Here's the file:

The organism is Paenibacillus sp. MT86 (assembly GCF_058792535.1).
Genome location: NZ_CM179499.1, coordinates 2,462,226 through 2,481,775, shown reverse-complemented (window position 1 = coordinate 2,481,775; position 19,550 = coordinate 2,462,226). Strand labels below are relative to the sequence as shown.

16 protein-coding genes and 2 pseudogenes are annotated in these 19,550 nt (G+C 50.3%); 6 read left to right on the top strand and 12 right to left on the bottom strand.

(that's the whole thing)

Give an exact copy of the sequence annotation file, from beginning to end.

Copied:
The organism is Paenibacillus sp. MT86 (assembly GCF_058792535.1).
Genome location: NZ_CM179499.1, coordinates 2,462,226 through 2,481,775, shown reverse-complemented (window position 1 = coordinate 2,481,775; position 19,550 = coordinate 2,462,226). Strand labels below are relative to the sequence as shown.

16 protein-coding genes and 2 pseudogenes are annotated in these 19,550 nt (G+C 50.3%); 6 read left to right on the top strand and 12 right to left on the bottom strand.